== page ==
Due to short-term speculation on his part.
Mr. Caleb Bradham of North Carolina invented Pepsi in 1898. By 1915, more than 300 bottlers carried his bubbly beverage. Following World War I, Caleb got aggressive and purchased large amounts of sugar to protect against rising sugar costs. Sugar prices dissolved and plunged in 1920, however, and he was forced into bankruptcy by 1923. As a result, Pepsi teetered on the brink of extinction until 1931, when it was purchased by Loft Candy.
My, how Pepsi has changed since!
Today, the company's namesake product -- Pepsi Cola -- is not even the company's big breadwinner. In fiscal 1999, snack foods totaled 57% of Pepsi's total sales and a giant 70% of its operating income. Pepsi's Frito-Lay division holds approximately 55% of the snack food industry's market share in the United States, and 40% worldwide, with total 1999 sales of $11.6 billion (up 5.8%). Beverages totaled 43% of Pepsi's sales last year and only 30% of operating income.
Despite the company's name -- PepsiCo -- its snack food division will very likely continue to expand its lead over Pepsi's beverages regarding size, profits, and importance. And we're happy about this.
As Brian Graney has noted, snack food is a high-margin, "shelf-to-mouth" product. Consumers buy it and eat it while driving home. (OK, I admit that I have done this a few times with potato chips.) Consumers arrive at home and already they need a new bag. (OK, I admit that I have eaten a whole bag of chips in one drive.) The consumer may promise not to buy another bag of chips for a week or two, as they get out of the car feeling half sick, but eventually they do. (OK, you got me.)
In fiscal 1999, Pepsi's sales and operating income snacked, crackled, and fizzed as follows:
PepsiCo 1999 Sales $ millions % of total Snack foods $11,615 57% Beverages $8,752 43% Total $20,367 100% Operating Income $ millions % of total Snack foods $1,984 70% Beverages $858 30% Total $2,842 100%
We have only one quarter in 2000 to consider so far, but the trends are not surprising.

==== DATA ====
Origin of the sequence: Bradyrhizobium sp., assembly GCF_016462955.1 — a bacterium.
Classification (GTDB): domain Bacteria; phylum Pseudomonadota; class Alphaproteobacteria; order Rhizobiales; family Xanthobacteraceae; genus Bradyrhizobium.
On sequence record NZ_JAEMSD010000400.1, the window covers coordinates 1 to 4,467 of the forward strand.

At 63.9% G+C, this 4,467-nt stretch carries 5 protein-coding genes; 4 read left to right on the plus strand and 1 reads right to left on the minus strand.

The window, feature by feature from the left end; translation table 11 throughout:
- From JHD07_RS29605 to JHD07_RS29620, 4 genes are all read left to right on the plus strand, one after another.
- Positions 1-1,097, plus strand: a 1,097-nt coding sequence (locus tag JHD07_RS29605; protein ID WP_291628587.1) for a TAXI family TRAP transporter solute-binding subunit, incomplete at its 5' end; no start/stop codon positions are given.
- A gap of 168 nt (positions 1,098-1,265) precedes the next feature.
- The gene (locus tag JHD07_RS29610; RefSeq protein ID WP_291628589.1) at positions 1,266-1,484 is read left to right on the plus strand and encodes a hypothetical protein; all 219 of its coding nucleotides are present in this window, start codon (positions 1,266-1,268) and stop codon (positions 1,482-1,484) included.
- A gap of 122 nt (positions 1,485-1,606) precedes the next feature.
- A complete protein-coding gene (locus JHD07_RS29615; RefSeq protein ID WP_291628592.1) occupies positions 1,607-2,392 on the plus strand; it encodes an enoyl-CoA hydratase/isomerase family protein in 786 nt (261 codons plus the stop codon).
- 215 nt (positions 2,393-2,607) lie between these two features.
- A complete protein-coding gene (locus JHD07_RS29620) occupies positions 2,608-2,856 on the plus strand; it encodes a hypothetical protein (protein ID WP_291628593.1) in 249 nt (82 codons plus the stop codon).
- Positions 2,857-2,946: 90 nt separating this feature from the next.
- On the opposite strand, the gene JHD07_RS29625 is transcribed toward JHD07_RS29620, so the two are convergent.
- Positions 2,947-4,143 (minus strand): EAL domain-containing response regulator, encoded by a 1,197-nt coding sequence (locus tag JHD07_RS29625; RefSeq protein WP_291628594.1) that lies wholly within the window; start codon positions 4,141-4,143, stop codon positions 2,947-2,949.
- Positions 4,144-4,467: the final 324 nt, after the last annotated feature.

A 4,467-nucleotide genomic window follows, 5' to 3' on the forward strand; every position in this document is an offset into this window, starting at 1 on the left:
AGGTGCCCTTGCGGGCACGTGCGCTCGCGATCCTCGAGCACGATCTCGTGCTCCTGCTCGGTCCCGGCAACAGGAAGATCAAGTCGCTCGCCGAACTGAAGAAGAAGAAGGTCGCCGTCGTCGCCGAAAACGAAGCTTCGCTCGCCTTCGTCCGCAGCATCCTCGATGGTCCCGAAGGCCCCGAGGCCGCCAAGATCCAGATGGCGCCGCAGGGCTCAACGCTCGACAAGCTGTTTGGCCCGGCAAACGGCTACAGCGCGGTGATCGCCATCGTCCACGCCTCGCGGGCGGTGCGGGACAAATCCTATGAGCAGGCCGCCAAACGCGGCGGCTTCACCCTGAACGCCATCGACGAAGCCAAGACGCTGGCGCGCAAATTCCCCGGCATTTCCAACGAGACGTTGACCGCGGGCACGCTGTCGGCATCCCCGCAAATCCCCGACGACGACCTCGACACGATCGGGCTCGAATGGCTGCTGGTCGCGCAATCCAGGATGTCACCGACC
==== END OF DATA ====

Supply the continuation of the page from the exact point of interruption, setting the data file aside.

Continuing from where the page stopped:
In the first quarter of this year, Pepsi's domestic snack food volume rose 4% and operating earnings in this division grew 10%. Interesting to note, especially following our Campbell Soup (NYSE: CPB) health discussion this week, is that the "healthier" segment of the snack food division saw a volume decrease, while the less-healthy, salty segment saw 6% volume growth. (What can we say?) Long-term, the snack food division is expected to grow volume 4% to 6% annually, which is the same volume goal that Campbell was aiming for, but missing, with soup.
Internationally, Pepsi's snack foods had a 12% volume increase and a 27% gain in operating profit. Pepsi absolutely dominates the Mexican market, where volume rose 24% last quarter. Analysts estimate that Mexico may generate up to 50% of Frito-Lay International's (FLI) profits -- so it is a vital market, indeed -- while the United Kingdom likely produces 25% of FLI's profits. Overall, Frito-Lay had another strong, industry-dominating quarter and saw profitability leap, thanks largely to good management and new initiatives.
Like Coca-Cola (NYSE: KO), Pepsi's domestic beverages saw a decline in volume. At Pepsi, volume in the U.S. dropped 2%. Pepsi is estimated to hold 33% of U.S. market share compared to Coca-Cola's 44%, but Pepsi has been making marketing headway. Mountain Dew has grown to become the fourth most popular carbonated beverage, and Pepsi is the second most popular. Still, due largely to pricing issues, volume did decline.
But, while Coke's total income declined with its beverage volume, Pepsi was able to grow earnings per share 16% last quarter, and expects to at least match that performance next quarter, too, thanks to its snack food division and Tropicana. Purchased in 1998 from Seagram (NYSE: VO), PepsiCo has cranked Tropicana into a large winner. In fact, last quarter Tropicana Pure Premium passed Campbell Soup to become the third-best-selling brand in grocery stores, and Tropicana now accounts for 5% of Pepsi's operating earnings. Last quarter, Tropicana volume grew 6% and profits soared 70%.
So, as Brian discussed in April, the first quarter looked excellent for what is still the "new" Pepsi. Most important to us as potential long-term investors, however, is this question: What is Pepsi's long-term strategy for consistent double-digit growth? We will address this question next week. Meanwhile, below are some Pepsi articles, including a Business Week feature on CEO Roger A. Enrico.
In closing, what do you like and dislike about Pepsi? To discuss the company, visit us on the Pepsi discussion board. Be Foolish this weekend!
P.S. We will not send our monthly $100 to any of our investments for June. Instead, we are saving our monthly $100 to likely invest it into our next new buy, which we hope to announce in June.
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